Online and Offline Backup

Definition

Online Backup

You can perform an online backup with the database running – that is, the users can continue to work normally. The management of database changes by the corresponding Oracle background processes is not affected.

Tablespace online backups alone are inconsistent. To make the database consistent, you need to apply redo log entries from the run-time period of the backup. If you use Oracle Recovery Manager (RMAN) for online backup, it takes care of internal block consistency during the backup.

An online backup is made using operating system tools such as cpio or dd – for example, under the control of BRBACKUP. Since these tools are not part of the database system, Oracle must be informed about the starting point of a backup. In this way, a unique starting point is defined from which the changes of all the data in a tablespace can be recovered in the event of an error. This process works as follows:

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       1.      The starting point of the backup is set using the command ALTER TABLESPACE <tablespace name> BEGIN BACKUP. The header of the tablespace files holds information on the checkpoint and redo log files, that is, the system change number (SCN). When the next redo log file switch or checkpoint occurs (normal database operations continue), the header information remains unchanged.

       2.      Based on this mechanism, all the files of a tablespace are copied with uniform header information specifying when the backup was started.

       3.      Once the backup of the tablespace is complete, the command ALTER TABLESPACE <tablespace name> END BACKUP makes sure that the header information of the files is updated.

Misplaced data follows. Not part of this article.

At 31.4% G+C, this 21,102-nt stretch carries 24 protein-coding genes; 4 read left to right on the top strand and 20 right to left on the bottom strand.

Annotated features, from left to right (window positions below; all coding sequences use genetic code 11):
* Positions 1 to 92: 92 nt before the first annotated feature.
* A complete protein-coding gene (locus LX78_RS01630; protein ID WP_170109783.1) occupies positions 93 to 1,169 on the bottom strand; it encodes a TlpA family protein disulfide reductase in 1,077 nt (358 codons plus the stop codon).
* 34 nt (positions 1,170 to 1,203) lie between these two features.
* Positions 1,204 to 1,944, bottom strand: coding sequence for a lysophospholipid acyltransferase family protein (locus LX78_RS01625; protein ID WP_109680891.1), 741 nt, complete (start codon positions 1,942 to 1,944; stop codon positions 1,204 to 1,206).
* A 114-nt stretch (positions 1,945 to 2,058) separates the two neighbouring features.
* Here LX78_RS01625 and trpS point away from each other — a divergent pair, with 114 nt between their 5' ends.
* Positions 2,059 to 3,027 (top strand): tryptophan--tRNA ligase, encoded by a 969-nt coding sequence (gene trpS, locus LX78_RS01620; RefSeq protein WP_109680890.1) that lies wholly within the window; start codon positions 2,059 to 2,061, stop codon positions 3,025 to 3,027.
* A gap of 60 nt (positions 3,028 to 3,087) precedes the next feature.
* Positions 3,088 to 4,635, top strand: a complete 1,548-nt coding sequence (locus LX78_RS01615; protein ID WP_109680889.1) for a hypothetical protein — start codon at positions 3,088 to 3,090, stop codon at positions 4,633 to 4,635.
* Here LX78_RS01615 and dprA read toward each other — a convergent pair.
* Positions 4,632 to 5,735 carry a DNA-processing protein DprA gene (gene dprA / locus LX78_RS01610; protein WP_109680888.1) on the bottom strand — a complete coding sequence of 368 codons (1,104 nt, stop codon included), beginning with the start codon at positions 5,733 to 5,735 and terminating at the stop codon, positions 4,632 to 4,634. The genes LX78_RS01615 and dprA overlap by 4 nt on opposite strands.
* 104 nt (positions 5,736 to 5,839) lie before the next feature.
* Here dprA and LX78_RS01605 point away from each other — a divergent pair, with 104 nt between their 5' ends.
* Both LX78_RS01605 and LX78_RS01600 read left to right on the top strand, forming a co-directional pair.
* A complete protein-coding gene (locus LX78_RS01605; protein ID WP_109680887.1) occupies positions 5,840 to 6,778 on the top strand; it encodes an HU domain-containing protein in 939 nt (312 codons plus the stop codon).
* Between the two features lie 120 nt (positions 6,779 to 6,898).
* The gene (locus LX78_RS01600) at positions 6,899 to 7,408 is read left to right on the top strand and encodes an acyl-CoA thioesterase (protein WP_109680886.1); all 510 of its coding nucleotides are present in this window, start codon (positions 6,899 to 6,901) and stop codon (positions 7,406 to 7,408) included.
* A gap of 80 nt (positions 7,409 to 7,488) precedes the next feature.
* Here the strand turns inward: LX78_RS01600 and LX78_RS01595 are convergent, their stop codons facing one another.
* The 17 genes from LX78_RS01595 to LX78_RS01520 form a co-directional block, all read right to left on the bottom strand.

RMAN normally takes care of this process internally, so it is not explicitly performed.

For more information on what to do if your database crashes during an online backup, see Fixing an Online Backup Crash.

Offline Backup

After an offline backup of the complete database, you have a backup of the database that is consistent. If you work with the database after the backup, the backup is no longer up-to-date. In this case, you have to recover the database after you restore the backup, using the redo log files.

You must close the database for an offline backup, which means that you have to stop work in the SAP System. However, the SAP System does not have to be shut down for an offline backup. If the RECONNECT mechanism is set in the SAP start profiles, the connection to the SAP System is remade after the database is restarted. This means that the information in the buffers of the SAP System is not lost, which implies better performance immediately following the database startup.